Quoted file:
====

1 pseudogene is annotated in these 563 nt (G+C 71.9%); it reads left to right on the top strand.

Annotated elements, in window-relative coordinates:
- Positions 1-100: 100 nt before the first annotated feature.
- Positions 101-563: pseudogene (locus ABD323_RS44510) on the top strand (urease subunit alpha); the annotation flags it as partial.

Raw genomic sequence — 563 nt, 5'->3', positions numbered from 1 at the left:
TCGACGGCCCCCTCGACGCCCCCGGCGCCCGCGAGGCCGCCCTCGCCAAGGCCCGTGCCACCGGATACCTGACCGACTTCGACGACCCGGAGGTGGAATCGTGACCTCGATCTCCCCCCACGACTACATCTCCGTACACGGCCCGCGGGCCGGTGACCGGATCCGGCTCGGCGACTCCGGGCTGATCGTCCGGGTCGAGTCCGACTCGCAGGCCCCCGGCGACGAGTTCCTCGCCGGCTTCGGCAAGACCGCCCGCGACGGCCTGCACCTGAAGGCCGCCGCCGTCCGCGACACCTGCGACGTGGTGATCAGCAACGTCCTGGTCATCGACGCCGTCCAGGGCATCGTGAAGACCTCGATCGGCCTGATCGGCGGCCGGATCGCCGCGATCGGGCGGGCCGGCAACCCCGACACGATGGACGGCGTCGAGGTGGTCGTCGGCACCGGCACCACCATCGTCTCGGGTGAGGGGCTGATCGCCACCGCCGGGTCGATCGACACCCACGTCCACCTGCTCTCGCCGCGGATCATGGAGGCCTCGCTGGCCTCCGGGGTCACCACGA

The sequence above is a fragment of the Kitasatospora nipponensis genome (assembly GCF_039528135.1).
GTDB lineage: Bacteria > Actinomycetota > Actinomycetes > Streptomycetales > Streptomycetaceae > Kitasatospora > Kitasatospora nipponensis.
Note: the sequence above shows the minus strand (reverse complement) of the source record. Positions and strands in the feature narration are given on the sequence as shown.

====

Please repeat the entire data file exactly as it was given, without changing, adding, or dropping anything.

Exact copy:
1 pseudogene is annotated in these 563 nt (G+C 71.9%); it reads left to right on the top strand.

Annotated elements, in window-relative coordinates:
- Positions 1-100: 100 nt before the first annotated feature.
- Positions 101-563: pseudogene (locus ABD323_RS44510) on the top strand (urease subunit alpha); the annotation flags it as partial.

Raw genomic sequence — 563 nt, 5'->3', positions numbered from 1 at the left:
TCGACGGCCCCCTCGACGCCCCCGGCGCCCGCGAGGCCGCCCTCGCCAAGGCCCGTGCCACCGGATACCTGACCGACTTCGACGACCCGGAGGTGGAATCGTGACCTCGATCTCCCCCCACGACTACATCTCCGTACACGGCCCGCGGGCCGGTGACCGGATCCGGCTCGGCGACTCCGGGCTGATCGTCCGGGTCGAGTCCGACTCGCAGGCCCCCGGCGACGAGTTCCTCGCCGGCTTCGGCAAGACCGCCCGCGACGGCCTGCACCTGAAGGCCGCCGCCGTCCGCGACACCTGCGACGTGGTGATCAGCAACGTCCTGGTCATCGACGCCGTCCAGGGCATCGTGAAGACCTCGATCGGCCTGATCGGCGGCCGGATCGCCGCGATCGGGCGGGCCGGCAACCCCGACACGATGGACGGCGTCGAGGTGGTCGTCGGCACCGGCACCACCATCGTCTCGGGTGAGGGGCTGATCGCCACCGCCGGGTCGATCGACACCCACGTCCACCTGCTCTCGCCGCGGATCATGGAGGCCTCGCTGGCCTCCGGGGTCACCACGA

The sequence above is a fragment of the Kitasatospora nipponensis genome (assembly GCF_039528135.1).
GTDB lineage: Bacteria > Actinomycetota > Actinomycetes > Streptomycetales > Streptomycetaceae > Kitasatospora > Kitasatospora nipponensis.
Note: the sequence above shows the minus strand (reverse complement) of the source record. Positions and strands in the feature narration are given on the sequence as shown.